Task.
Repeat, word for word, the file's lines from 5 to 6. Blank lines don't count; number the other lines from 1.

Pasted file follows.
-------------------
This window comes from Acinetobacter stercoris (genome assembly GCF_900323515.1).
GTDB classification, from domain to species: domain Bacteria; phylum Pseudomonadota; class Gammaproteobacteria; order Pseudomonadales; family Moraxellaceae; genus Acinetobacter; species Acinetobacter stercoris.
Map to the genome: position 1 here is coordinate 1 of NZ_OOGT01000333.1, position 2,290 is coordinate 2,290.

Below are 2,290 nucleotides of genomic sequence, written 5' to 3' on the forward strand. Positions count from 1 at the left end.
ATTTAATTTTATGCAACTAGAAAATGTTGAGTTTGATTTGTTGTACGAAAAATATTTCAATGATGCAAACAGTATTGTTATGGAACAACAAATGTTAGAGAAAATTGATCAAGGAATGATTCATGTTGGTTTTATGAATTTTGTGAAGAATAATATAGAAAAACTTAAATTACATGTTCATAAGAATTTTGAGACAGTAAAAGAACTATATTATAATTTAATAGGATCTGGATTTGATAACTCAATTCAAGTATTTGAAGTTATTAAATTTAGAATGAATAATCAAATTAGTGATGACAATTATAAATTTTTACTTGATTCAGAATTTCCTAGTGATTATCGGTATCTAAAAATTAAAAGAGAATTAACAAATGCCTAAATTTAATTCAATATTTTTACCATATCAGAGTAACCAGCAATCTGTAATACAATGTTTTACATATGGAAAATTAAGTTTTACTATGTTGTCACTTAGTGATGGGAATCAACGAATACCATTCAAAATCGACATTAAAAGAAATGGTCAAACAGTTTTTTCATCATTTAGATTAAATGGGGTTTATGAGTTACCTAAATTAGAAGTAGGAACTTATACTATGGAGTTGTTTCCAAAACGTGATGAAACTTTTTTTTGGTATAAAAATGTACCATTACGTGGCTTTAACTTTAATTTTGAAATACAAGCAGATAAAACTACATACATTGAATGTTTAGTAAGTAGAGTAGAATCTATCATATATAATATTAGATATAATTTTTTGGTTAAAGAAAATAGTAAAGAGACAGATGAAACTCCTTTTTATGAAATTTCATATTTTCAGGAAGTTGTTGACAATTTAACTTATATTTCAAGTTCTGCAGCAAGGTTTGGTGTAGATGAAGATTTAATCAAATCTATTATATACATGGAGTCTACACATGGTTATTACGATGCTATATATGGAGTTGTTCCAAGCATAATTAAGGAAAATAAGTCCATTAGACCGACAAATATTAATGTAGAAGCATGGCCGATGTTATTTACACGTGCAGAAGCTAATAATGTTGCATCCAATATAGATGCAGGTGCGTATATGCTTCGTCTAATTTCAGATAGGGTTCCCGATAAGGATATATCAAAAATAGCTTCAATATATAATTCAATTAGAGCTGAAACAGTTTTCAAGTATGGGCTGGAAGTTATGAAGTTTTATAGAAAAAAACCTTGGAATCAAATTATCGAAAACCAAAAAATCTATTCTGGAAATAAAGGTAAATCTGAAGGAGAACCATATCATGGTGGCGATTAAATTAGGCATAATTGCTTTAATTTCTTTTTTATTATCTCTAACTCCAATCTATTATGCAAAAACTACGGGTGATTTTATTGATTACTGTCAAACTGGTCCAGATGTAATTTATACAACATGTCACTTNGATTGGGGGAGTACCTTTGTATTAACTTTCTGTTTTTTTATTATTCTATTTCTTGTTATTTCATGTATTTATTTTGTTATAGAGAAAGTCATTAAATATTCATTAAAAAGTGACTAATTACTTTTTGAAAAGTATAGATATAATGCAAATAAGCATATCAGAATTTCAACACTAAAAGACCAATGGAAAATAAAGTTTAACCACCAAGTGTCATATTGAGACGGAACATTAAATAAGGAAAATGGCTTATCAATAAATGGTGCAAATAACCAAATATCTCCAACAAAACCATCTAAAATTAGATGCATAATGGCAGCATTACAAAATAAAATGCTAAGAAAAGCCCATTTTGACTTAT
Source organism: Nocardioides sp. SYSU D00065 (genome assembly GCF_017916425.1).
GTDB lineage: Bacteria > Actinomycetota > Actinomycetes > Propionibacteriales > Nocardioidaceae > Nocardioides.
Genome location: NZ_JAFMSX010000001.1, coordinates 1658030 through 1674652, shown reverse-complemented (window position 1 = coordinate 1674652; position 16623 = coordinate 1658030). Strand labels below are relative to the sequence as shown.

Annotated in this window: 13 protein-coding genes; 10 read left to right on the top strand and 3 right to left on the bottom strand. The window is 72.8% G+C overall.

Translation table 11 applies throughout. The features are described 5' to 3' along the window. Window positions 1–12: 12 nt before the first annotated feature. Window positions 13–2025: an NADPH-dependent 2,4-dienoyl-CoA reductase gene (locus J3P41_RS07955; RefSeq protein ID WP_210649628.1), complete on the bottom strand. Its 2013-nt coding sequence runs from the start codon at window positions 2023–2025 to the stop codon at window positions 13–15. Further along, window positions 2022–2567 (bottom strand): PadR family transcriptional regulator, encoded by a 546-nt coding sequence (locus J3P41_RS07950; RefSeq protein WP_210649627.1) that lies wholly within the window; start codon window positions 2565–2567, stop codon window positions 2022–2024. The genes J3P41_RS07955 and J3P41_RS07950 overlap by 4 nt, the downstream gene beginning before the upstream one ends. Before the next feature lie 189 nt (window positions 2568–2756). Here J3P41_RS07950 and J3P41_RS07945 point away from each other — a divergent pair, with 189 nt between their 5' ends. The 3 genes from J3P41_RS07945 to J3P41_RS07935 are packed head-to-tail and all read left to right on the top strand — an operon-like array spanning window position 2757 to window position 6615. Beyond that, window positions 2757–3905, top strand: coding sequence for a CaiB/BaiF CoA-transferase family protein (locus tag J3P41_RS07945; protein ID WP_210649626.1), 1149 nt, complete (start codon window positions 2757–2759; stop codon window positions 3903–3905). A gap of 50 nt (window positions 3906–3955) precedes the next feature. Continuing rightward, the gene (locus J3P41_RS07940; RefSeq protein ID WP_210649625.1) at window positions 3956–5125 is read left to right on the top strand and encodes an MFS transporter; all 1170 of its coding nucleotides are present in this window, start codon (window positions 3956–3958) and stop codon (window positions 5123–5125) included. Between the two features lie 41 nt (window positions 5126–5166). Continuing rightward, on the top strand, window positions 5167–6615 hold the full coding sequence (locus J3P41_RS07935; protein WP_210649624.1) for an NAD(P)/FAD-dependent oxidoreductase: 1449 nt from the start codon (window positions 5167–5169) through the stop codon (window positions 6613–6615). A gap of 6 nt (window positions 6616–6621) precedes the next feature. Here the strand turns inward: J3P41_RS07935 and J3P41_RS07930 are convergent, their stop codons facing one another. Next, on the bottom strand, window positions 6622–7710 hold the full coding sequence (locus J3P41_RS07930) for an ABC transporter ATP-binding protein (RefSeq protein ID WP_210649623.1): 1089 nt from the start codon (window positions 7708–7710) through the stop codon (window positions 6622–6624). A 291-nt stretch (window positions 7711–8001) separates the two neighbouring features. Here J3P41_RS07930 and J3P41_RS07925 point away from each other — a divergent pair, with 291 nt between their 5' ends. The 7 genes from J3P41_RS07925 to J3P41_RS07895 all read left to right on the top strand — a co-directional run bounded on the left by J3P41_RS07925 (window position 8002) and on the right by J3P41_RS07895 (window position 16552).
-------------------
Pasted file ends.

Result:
ATTTAATTTTATGCAACTAGAAAATGTTGAGTTTGATTTGTTGTACGAAAAATATTTCAATGATGCAAACAGTATTGTTATGGAACAACAAATGTTAGAGAAAATTGATCAAGGAATGATTCATGTTGGTTTTATGAATTTTGTGAAGAATAATATAGAAAAACTTAAATTACATGTTCATAAGAATTTTGAGACAGTAAAAGAACTATATTATAATTTAATAGGATCTGGATTTGATAACTCAATTCAAGTATTTGAAGTTATTAAATTTAGAATGAATAATCAAATTAGTGATGACAATTATAAATTTTTACTTGATTCAGAATTTCCTAGTGATTATCGGTATCTAAAAATTAAAAGAGAATTAACAAATGCCTAAATTTAATTCAATATTTTTACCATATCAGAGTAACCAGCAATCTGTAATACAATGTTTTACATATGGAAAATTAAGTTTTACTATGTTGTCACTTAGTGATGGGAATCAACGAATACCATTCAAAATCGACATTAAAAGAAATGGTCAAACAGTTTTTTCATCATTTAGATTAAATGGGGTTTATGAGTTACCTAAATTAGAAGTAGGAACTTATACTATGGAGTTGTTTCCAAAACGTGATGAAACTTTTTTTTGGTATAAAAATGTACCATTACGTGGCTTTAACTTTAATTTTGAAATACAAGCAGATAAAACTACATACATTGAATGTTTAGTAAGTAGAGTAGAATCTATCATATATAATATTAGATATAATTTTTTGGTTAAAGAAAATAGTAAAGAGACAGATGAAACTCCTTTTTATGAAATTTCATATTTTCAGGAAGTTGTTGACAATTTAACTTATATTTCAAGTTCTGCAGCAAGGTTTGGTGTAGATGAAGATTTAATCAAATCTATTATATACATGGAGTCTACACATGGTTATTACGATGCTATATATGGAGTTGTTCCAAGCATAATTAAGGAAAATAAGTCCATTAGACCGACAAATATTAATGTAGAAGCATGGCCGATGTTATTTACACGTGCAGAAGCTAATAATGTTGCATCCAATATAGATGCAGGTGCGTATATGCTTCGTCTAATTTCAGATAGGGTTCCCGATAAGGATATATCAAAAATAGCTTCAATATATAATTCAATTAGAGCTGAAACAGTTTTCAAGTATGGGCTGGAAGTTATGAAGTTTTATAGAAAAAAACCTTGGAATCAAATTATCGAAAACCAAAAAATCTATTCTGGAAATAAAGGTAAATCTGAAGGAGAACCATATCATGGTGGCGATTAAATTAGGCATAATTGCTTTAATTTCTTTTTTATTATCTCTAACTCCAATCTATTATGCAAAAACTACGGGTGATTTTATTGATTACTGTCAAACTGGTCCAGATGTAATTTATACAACATGTCACTTNGATTGGGGGAGTACCTTTGTATTAACTTTCTGTTTTTTTATTATTCTATTTCTTGTTATTTCATGTATTTATTTTGTTATAGAGAAAGTCATTAAATATTCATTAAAAAGTGACTAATTACTTTTTGAAAAGTATAGATATAATGCAAATAAGCATATCAGAATTTCAACACTAAAAGACCAATGGAAAATAAAGTTTAACCACCAAGTGTCATATTGAGACGGAACATTAAATAAGGAAAATGGCTTATCAATAAATGGTGCAAATAACCAAATATCTCCAACAAAACCATCTAAAATTAGATGCATAATGGCAGCATTACAAAATAAAATGCTAAGAAAAGCCCATTTTGACTTAT
Source organism: Nocardioides sp. SYSU D00065 (genome assembly GCF_017916425.1).